Newswise — OAK RIDGE, Tenn., June 20, 2014—Oak Ridge National Laboratory will be home to two Energy Frontier Research Centers (EFRCs) announced this week by U.S. Energy Secretary Ernest Moniz. The Department of Energy awarded a total of $100 million to 32 EFRC projects to accelerate the scientific breakthroughs needed to build the 21st-century energy economy.
“Today, we are mobilizing some of our most talented scientists to join forces and pursue the discoveries and breakthroughs that will lay the foundation for our nation’s energy future,” Secretary Moniz said. “The funding we’re announcing today will help fuel scientific and technological innovation.”
The two ORNL EFRCs are a renewal of the Fluid Interface Reactions, Structures and Transport (FIRST) Center, which is led by David Wesolowski, and a new award to the Energy Dissipation to Defect Evolution (EDDE) Center, led by Yanwen Zhang.
ORNL scientists also partnered on successful proposals to lay the groundwork for fundamental advances in solar energy, electrical energy storage, carbon capture and sequestration, materials and chemistry by design, biosciences and extreme environments. Those proposals include three new projects (led by the Georgia Institute of Technology, the State University of New York–Stony Brook, and Pennsylvania State University) and three renewals (led by Washington University in St. Louis, Lawrence Berkeley National Laboratory, and the Massachusetts Institute of Technology).
“We are extremely proud of our researchers,” said ORNL Director Thom Mason. “Our funded initiatives, selected from more than 200 proposals, focus Oak Ridge National Laboratory’s talent and resources on meeting a global need for sustainable energy.”
The FIRST center is expected to receive $15.2 million over four years. It convenes researchers from ORNL, Argonne National Laboratory, Vanderbilt University, Drexel University, the University of Delaware, the University of Virginia, Pennsylvania State University, the University of California–Davis and the University of California–Riverside to develop fundamental understanding of the nanoscale environment at fluid-solid interfaces. Understanding these interactions is the basis for improved batteries, capacitors, solar panels, fuel cells and catalysts, and is relevant to carbon dioxide conversion to fuels. One of the center’s goals is to predict and ultimately control the interactions of electrons, atoms, ions and molecules for the development of processes and materials for new energy technologies.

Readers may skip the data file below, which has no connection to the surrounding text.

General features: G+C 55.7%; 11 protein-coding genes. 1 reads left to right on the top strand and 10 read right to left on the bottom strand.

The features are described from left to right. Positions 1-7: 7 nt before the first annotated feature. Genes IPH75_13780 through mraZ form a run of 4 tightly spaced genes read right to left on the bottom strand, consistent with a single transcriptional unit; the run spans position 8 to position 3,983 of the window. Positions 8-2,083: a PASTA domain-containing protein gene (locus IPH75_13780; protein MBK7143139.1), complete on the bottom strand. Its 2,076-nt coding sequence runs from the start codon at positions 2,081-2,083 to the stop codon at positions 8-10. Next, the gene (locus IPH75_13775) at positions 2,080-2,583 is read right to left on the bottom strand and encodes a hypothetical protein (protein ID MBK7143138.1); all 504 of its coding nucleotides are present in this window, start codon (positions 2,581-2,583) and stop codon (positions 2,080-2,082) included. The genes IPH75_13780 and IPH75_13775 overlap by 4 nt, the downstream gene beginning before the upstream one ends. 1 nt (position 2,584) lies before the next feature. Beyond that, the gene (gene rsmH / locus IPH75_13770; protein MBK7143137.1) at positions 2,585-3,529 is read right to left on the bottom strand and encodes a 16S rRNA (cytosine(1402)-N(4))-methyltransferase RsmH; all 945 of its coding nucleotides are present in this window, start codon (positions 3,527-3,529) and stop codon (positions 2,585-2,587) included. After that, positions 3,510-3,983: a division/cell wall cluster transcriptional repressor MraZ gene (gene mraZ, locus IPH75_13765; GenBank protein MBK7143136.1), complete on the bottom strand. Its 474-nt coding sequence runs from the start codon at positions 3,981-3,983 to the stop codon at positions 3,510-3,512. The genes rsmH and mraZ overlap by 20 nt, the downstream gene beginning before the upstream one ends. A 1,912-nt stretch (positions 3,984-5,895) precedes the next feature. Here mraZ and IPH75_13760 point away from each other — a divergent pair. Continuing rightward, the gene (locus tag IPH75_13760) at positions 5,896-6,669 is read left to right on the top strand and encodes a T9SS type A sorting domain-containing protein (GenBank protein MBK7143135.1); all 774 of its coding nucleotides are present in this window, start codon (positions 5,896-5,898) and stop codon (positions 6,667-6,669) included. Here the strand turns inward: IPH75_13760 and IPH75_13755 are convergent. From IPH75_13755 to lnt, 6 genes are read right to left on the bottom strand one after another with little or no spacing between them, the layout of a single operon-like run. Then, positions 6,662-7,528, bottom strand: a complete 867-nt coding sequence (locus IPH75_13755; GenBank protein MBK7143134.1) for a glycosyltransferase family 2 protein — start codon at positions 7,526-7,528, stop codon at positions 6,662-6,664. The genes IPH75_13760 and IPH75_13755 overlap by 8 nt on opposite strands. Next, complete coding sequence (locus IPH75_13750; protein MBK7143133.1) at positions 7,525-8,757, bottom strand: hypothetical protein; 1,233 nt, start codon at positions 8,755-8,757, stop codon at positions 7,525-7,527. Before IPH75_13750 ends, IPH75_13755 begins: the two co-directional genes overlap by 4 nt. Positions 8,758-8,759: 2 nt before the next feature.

The EDDE center is expected to receive $14.8 million over four years. It brings together a multidisciplinary team of researchers from ORNL, Los Alamos National Laboratory, the University of California–Berkeley, the University of Wisconsin–Madison, the University of Michigan and the University of Tennessee to develop a fundamental understanding of energy dissipation mechanisms in materials under irradiation. The work ultimately aims to control the evolution of defects in structural alloys used in high-radiation environments, such as in nuclear reactors.
“ORNL brings great strengths in scientific expertise, facilities and leadership to addressing energy challenges,” said Associate Laboratory Director for Physical Sciences Michelle Buchanan. “We are honored to receive these awards and eager to bring our best efforts to this urgent endeavor.”
Twenty-three of the projects receiving funding are headed by universities, eight are led by the Energy Department’s National Laboratories and one is run by a nonprofit organization.
Since their establishment by the Department’s Office of Science, the EFRCs have produced 5,400 peer-reviewed scientific publications and hundreds of inventions at various stages of the patent process. EFRC research has also benefited a number of large and small firms, including start-up companies.
UT-Battelle manages ORNL for the Department of Energy’s Office of Science. The single largest supporter of basic research in the physical sciences in the United States, the Office of Science is working to address some of the most pressing challenges of our time.